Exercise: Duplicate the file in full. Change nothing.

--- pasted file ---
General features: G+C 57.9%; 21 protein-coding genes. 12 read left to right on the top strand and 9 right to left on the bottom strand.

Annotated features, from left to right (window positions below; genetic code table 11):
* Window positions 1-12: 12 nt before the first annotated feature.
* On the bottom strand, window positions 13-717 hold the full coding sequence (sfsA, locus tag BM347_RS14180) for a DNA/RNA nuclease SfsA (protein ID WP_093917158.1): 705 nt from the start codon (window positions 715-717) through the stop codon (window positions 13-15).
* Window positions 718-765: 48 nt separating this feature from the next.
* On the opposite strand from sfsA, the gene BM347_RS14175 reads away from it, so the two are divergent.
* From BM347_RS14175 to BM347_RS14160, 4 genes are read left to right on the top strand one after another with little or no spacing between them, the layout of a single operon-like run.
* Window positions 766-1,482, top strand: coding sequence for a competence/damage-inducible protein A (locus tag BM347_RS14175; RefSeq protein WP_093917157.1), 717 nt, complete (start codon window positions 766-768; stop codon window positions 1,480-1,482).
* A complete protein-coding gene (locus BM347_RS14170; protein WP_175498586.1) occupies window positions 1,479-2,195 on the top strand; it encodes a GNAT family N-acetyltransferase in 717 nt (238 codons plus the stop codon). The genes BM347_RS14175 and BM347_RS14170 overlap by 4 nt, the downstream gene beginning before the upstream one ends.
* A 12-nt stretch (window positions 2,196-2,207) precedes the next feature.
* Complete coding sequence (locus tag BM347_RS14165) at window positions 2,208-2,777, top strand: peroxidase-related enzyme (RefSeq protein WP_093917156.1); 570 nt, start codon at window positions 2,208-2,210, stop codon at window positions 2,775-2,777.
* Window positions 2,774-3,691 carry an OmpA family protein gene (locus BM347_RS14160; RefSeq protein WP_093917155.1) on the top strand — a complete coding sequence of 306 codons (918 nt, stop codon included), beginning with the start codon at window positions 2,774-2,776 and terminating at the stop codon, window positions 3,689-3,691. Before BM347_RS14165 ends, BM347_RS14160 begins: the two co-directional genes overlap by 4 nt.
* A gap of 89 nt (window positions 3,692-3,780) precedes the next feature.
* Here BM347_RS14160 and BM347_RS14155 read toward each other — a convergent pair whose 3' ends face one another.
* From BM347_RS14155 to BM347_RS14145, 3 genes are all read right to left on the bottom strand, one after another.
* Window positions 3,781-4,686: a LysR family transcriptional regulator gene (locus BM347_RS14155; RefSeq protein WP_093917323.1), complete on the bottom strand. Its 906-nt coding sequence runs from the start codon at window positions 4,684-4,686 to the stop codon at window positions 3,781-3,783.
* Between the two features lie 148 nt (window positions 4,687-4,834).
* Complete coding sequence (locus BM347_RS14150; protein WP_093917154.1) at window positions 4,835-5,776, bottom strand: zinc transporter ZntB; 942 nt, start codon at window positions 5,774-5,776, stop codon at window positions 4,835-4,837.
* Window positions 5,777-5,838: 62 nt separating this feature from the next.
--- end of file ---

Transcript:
General features: G+C 57.9%; 21 protein-coding genes. 12 read left to right on the top strand and 9 right to left on the bottom strand.

Annotated features, from left to right (window positions below; genetic code table 11):
* Window positions 1-12: 12 nt before the first annotated feature.
* On the bottom strand, window positions 13-717 hold the full coding sequence (sfsA, locus tag BM347_RS14180) for a DNA/RNA nuclease SfsA (protein ID WP_093917158.1): 705 nt from the start codon (window positions 715-717) through the stop codon (window positions 13-15).
* Window positions 718-765: 48 nt separating this feature from the next.
* On the opposite strand from sfsA, the gene BM347_RS14175 reads away from it, so the two are divergent.
* From BM347_RS14175 to BM347_RS14160, 4 genes are read left to right on the top strand one after another with little or no spacing between them, the layout of a single operon-like run.
* Window positions 766-1,482, top strand: coding sequence for a competence/damage-inducible protein A (locus tag BM347_RS14175; RefSeq protein WP_093917157.1), 717 nt, complete (start codon window positions 766-768; stop codon window positions 1,480-1,482).
* A complete protein-coding gene (locus BM347_RS14170; protein WP_175498586.1) occupies window positions 1,479-2,195 on the top strand; it encodes a GNAT family N-acetyltransferase in 717 nt (238 codons plus the stop codon). The genes BM347_RS14175 and BM347_RS14170 overlap by 4 nt, the downstream gene beginning before the upstream one ends.
* A 12-nt stretch (window positions 2,196-2,207) precedes the next feature.
* Complete coding sequence (locus tag BM347_RS14165) at window positions 2,208-2,777, top strand: peroxidase-related enzyme (RefSeq protein WP_093917156.1); 570 nt, start codon at window positions 2,208-2,210, stop codon at window positions 2,775-2,777.
* Window positions 2,774-3,691 carry an OmpA family protein gene (locus BM347_RS14160; RefSeq protein WP_093917155.1) on the top strand — a complete coding sequence of 306 codons (918 nt, stop codon included), beginning with the start codon at window positions 2,774-2,776 and terminating at the stop codon, window positions 3,689-3,691. Before BM347_RS14165 ends, BM347_RS14160 begins: the two co-directional genes overlap by 4 nt.
* A gap of 89 nt (window positions 3,692-3,780) precedes the next feature.
* Here BM347_RS14160 and BM347_RS14155 read toward each other — a convergent pair whose 3' ends face one another.
* From BM347_RS14155 to BM347_RS14145, 3 genes are all read right to left on the bottom strand, one after another.
* Window positions 3,781-4,686: a LysR family transcriptional regulator gene (locus BM347_RS14155; RefSeq protein WP_093917323.1), complete on the bottom strand. Its 906-nt coding sequence runs from the start codon at window positions 4,684-4,686 to the stop codon at window positions 3,781-3,783.
* Between the two features lie 148 nt (window positions 4,687-4,834).
* Complete coding sequence (locus BM347_RS14150; protein WP_093917154.1) at window positions 4,835-5,776, bottom strand: zinc transporter ZntB; 942 nt, start codon at window positions 5,774-5,776, stop codon at window positions 4,835-4,837.
* Window positions 5,777-5,838: 62 nt separating this feature from the next.